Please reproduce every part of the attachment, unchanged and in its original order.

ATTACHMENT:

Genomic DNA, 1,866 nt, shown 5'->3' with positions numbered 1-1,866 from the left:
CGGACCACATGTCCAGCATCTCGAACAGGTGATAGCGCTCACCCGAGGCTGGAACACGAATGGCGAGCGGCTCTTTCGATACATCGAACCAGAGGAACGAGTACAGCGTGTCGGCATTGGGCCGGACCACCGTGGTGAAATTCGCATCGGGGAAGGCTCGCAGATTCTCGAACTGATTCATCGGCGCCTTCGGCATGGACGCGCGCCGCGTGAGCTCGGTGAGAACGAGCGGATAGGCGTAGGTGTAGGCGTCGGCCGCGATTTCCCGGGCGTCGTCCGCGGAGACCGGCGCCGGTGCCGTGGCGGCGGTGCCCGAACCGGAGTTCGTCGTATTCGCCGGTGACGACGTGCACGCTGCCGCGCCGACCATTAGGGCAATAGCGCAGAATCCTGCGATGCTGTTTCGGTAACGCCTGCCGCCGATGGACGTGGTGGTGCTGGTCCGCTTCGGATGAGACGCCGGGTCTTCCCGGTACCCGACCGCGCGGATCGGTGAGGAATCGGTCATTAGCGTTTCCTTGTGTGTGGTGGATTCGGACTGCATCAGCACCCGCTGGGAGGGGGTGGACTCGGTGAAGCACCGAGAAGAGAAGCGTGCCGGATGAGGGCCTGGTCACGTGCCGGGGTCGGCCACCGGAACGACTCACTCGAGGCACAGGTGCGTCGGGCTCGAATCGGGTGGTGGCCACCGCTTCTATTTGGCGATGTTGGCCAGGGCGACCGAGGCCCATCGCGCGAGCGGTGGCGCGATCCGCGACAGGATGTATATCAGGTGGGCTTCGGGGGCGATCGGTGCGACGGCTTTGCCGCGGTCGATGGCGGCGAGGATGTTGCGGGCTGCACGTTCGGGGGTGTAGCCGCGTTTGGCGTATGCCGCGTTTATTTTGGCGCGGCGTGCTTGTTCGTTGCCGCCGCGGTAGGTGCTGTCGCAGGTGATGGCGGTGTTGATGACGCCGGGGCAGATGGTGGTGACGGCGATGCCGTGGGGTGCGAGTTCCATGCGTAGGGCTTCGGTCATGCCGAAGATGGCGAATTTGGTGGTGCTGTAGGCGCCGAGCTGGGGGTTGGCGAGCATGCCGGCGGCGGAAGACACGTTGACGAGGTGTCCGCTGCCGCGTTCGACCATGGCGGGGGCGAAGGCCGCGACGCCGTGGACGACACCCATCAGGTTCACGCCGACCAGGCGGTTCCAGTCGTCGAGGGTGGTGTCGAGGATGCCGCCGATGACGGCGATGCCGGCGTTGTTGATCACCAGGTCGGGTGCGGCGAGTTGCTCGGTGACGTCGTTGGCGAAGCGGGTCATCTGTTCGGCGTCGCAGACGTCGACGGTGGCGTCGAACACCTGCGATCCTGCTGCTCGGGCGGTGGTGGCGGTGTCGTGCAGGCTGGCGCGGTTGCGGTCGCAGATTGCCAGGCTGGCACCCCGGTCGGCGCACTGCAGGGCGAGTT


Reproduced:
Genomic DNA, 1,866 nt, shown 5'->3' with positions numbered 1-1,866 from the left:
CGGACCACATGTCCAGCATCTCGAACAGGTGATAGCGCTCACCCGAGGCTGGAACACGAATGGCGAGCGGCTCTTTCGATACATCGAACCAGAGGAACGAGTACAGCGTGTCGGCATTGGGCCGGACCACCGTGGTGAAATTCGCATCGGGGAAGGCTCGCAGATTCTCGAACTGATTCATCGGCGCCTTCGGCATGGACGCGCGCCGCGTGAGCTCGGTGAGAACGAGCGGATAGGCGTAGGTGTAGGCGTCGGCCGCGATTTCCCGGGCGTCGTCCGCGGAGACCGGCGCCGGTGCCGTGGCGGCGGTGCCCGAACCGGAGTTCGTCGTATTCGCCGGTGACGACGTGCACGCTGCCGCGCCGACCATTAGGGCAATAGCGCAGAATCCTGCGATGCTGTTTCGGTAACGCCTGCCGCCGATGGACGTGGTGGTGCTGGTCCGCTTCGGATGAGACGCCGGGTCTTCCCGGTACCCGACCGCGCGGATCGGTGAGGAATCGGTCATTAGCGTTTCCTTGTGTGTGGTGGATTCGGACTGCATCAGCACCCGCTGGGAGGGGGTGGACTCGGTGAAGCACCGAGAAGAGAAGCGTGCCGGATGAGGGCCTGGTCACGTGCCGGGGTCGGCCACCGGAACGACTCACTCGAGGCACAGGTGCGTCGGGCTCGAATCGGGTGGTGGCCACCGCTTCTATTTGGCGATGTTGGCCAGGGCGACCGAGGCCCATCGCGCGAGCGGTGGCGCGATCCGCGACAGGATGTATATCAGGTGGGCTTCGGGGGCGATCGGTGCGACGGCTTTGCCGCGGTCGATGGCGGCGAGGATGTTGCGGGCTGCACGTTCGGGGGTGTAGCCGCGTTTGGCGTATGCCGCGTTTATTTTGGCGCGGCGTGCTTGTTCGTTGCCGCCGCGGTAGGTGCTGTCGCAGGTGATGGCGGTGTTGATGACGCCGGGGCAGATGGTGGTGACGGCGATGCCGTGGGGTGCGAGTTCCATGCGTAGGGCTTCGGTCATGCCGAAGATGGCGAATTTGGTGGTGCTGTAGGCGCCGAGCTGGGGGTTGGCGAGCATGCCGGCGGCGGAAGACACGTTGACGAGGTGTCCGCTGCCGCGTTCGACCATGGCGGGGGCGAAGGCCGCGACGCCGTGGACGACACCCATCAGGTTCACGCCGACCAGGCGGTTCCAGTCGTCGAGGGTGGTGTCGAGGATGCCGCCGATGACGGCGATGCCGGCGTTGTTGATCACCAGGTCGGGTGCGGCGAGTTGCTCGGTGACGTCGTTGGCGAAGCGGGTCATCTGTTCGGCGTCGCAGACGTCGACGGTGGCGTCGAACACCTGCGATCCTGCTGCTCGGGCGGTGGTGGCGGTGTCGTGCAGGCTGGCGCGGTTGCGGTCGCAGATTGCCAGGCTGGCACCCCGGTCGGCGCACTGCAGGGCGAGTT